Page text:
Wednesday, July 26th 2017
Honourable Committee members,
Ireland’s abortion laws are among the most restrictive in the world, exposing women and girls to ill-treatment in contravention of the Convention. Abortion is criminalised unless there is a risk to a pregnant woman’s life, as distinct from her health. Women and healthcare providers risk harsh criminal sanctions if abortion is provided in any other circumstances.
The constitutional clause that prohibits abortion also impacts on many aspects of maternity care and can limit a woman’s right to informed consent and bodily autonomy at all stages of pregnancy and childbirth.
The prohibition of abortion forces women and girls, regardless of their age, means, health status, family or personal circumstances, to endure the financial, physical and emotional burden of leaving Ireland to access abortion services in another state.
Increasingly, women and girls are risking prosecution and harm to their health by self-inducing clandestine abortions within Ireland. For fear of criminal sanction, some women who do so are deterred from seeking post-abortion care in cases of complications.
Denial of abortion disproportionately harms women and girls whose health is compromised, or who experience disadvantage and discrimination, in particular minors, asylum seekers and others who cannot travel to another state. It delays their access to services. Some women are forced to continue pregnancies against their wishes.
Since 2011, successive UN Treaty Bodies have urged the State to reform its abortion laws to vindicate women's human rights, including with respect to decriminalisation (1).
In rulings in 2016 and 2017 (2), the Human Rights Committee held that the prohibition and criminalisation of abortion subjected two women to cruel, inhuman and degrading treatment. Both women were prohibited from obtaining an abortion in Ireland and travelled to the UK to access abortion care. The Committee found that the intense pain and suffering they endured could have been avoided if pregnancy termination was legal in Ireland. The Committee held that Ireland is obliged to reform its law on abortion to ensure that no women face such violations in the future.
However, despite the acute impact that Ireland’s abortion law has on women, no legal change has yet taken place.
In April, a Citizens’ Assembly established by government voted in favour of significant reforms of the laws on abortion. A Parliamentary Committee convened in June to review the outcome of the Assembly and will make recommendations to government within three months of its first public meeting.
It is critical that any reform complies with international human rights obligations and makes abortion services available and accessible in a manner that ensures that women are no longer exposed to ill-treatment (3).
We respectfully request that the Committee urge Ireland to undertake all necessary constitutional, legislative and policy changes to bring Ireland into conformity with the Convention.
We also request that the State is required to provide follow-up information to the Committee within a short timeframe.
This statement is delivered on behalf of:
Irish Family Planning Association
Amnesty International Ireland
Center for Reproductive Rights
Irish Council for Civil Liberties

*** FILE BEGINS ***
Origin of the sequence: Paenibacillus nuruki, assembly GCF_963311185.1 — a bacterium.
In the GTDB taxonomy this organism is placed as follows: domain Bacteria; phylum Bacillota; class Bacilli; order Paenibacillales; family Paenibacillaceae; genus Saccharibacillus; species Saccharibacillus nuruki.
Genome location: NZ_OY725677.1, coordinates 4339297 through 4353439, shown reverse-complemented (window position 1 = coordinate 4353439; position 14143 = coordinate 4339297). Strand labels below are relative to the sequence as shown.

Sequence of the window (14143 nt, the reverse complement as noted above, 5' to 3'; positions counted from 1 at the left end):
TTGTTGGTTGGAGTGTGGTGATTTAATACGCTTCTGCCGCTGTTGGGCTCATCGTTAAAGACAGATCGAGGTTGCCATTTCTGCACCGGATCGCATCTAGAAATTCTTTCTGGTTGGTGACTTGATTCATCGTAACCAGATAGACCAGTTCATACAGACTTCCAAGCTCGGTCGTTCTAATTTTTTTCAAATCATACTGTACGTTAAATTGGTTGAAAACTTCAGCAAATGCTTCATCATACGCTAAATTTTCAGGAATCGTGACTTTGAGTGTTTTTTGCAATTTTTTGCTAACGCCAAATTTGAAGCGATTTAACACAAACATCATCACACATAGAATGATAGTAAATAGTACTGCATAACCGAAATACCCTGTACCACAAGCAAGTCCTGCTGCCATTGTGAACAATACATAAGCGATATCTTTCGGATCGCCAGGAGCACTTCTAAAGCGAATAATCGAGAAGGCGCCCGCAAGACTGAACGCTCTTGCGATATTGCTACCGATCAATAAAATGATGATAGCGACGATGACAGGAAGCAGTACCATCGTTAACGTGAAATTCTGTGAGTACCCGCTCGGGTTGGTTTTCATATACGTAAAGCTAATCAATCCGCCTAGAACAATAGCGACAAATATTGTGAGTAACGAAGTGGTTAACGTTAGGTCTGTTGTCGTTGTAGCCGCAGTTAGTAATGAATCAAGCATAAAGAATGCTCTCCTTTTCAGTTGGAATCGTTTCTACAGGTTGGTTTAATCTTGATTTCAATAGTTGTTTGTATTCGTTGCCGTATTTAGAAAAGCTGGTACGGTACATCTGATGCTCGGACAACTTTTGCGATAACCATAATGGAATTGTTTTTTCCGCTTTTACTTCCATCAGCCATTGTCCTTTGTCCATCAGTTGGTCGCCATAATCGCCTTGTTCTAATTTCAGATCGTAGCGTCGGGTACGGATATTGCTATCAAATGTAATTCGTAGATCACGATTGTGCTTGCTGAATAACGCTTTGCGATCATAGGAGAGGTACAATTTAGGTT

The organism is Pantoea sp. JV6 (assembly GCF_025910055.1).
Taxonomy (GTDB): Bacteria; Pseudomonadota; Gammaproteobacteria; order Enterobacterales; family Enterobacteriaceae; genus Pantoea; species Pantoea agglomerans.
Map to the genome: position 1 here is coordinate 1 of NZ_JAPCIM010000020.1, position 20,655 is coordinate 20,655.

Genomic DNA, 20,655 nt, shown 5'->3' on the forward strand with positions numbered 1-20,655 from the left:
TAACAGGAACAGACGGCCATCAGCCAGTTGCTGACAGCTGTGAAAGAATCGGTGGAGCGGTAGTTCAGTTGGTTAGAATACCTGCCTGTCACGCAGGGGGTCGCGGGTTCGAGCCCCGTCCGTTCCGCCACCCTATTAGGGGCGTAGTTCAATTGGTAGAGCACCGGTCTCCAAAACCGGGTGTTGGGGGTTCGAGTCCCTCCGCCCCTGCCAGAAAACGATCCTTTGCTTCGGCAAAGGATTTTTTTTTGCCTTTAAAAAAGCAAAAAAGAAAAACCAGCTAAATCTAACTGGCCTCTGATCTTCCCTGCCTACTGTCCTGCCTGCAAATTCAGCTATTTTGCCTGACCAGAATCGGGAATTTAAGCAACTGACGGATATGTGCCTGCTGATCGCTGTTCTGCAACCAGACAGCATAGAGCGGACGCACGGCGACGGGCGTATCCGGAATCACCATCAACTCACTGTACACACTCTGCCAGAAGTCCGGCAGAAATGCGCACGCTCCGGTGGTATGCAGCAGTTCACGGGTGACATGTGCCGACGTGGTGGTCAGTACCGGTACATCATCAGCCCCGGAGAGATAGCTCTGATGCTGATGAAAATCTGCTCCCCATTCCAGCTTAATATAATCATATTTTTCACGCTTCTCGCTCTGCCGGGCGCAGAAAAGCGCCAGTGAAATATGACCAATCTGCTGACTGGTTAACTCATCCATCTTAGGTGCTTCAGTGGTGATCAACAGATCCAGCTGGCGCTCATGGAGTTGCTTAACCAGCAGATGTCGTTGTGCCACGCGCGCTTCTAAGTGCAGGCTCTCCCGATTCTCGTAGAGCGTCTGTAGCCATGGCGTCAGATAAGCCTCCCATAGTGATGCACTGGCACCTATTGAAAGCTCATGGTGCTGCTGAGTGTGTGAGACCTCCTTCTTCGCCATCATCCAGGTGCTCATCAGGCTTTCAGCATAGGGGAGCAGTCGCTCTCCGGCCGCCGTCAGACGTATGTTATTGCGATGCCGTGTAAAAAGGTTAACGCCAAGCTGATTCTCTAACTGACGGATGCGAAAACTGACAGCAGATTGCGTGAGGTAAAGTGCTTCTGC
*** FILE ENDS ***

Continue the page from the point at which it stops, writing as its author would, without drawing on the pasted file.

National Women’s Council of Ireland
Coalition to Repeal the Eighth Amendment
Abortion Rights Campaign
(1) Committee against Torture, Concluding Observations: Ireland, UN Doc CAT/C/IRL/CO/1 (2011);
Committee on the Elimination of Discrimination against Women, Concluding observations on the combined sixth and seventh periodic reports of Ireland, UN Doc CEDAW/C/IRL/CO/4-5 (2017);
Human Rights Committee, Concluding observations on the fourth periodic report of Ireland, UN Doc CCPR/C/IRL/CO/4 (2014);
Committee on the Rights of the Child, Concluding observations on the combined third and fourth periodic reports of Ireland UN Doc CRC/C/IRL/CO/3-4 (2016);
Committee on Economic, Social and Cultural Rights, Concluding observations on the third periodic report of Ireland, UN Doc E/C.12/IRL/CO/3 (2015);
(2) Mellet v Ireland, Human Rights Committee Communication No. 2324/2013, CCPR/C/116/D/2324/2013 UN Doc CCPR/C/116/D/2324/2013 (2016);
Whelan v Ireland, Human Rights Committee Communication No. 2425/2014, UN Doc CCPR/C/119/D/2425/2014 (2017).
(3) The Special Rapporteurs on Torture, Health, and Violence Against Women and the Chair of the Working Group on Discrimination Against Women have jointly stated that legislation which denies access to safe abortion is “a grave violation of women’s human rights”. They recommend “the good practice found in many countries which provide women’s access to safe abortion services, on request during the first trimester of pregnancy.” Available at: http://www.ohchr.org/EN/NewsEvents/Pages/DisplayNews.aspx?NewsID=20600&LangID=E Published 28 September 2016
World Health Organization (2nd ed., 2012) Safe abortion: technical and policy guidance for health systems, p. 90. Available at: http://apps.who.int/iris/bitstream/10665/70914/1/9789241548434_eng.pdf. The WHO states that “Restricting legal access to abortion does not decrease the need for abortion, but it is likely to increase the number of women seeking illegal and unsafe abortions, leading to increased morbidity and mortality.”
World Health Organization (2015) Sexual health, human rights and the law, p.16. Available at: http://apps.who.int/iris/bitstream/10665/175556/1/9789241564984_eng.pdf?ua=1. The WHO states that “Legal restrictions also lead many women to seek services in other states or countries, which is costly, delays access and creates social inequities.”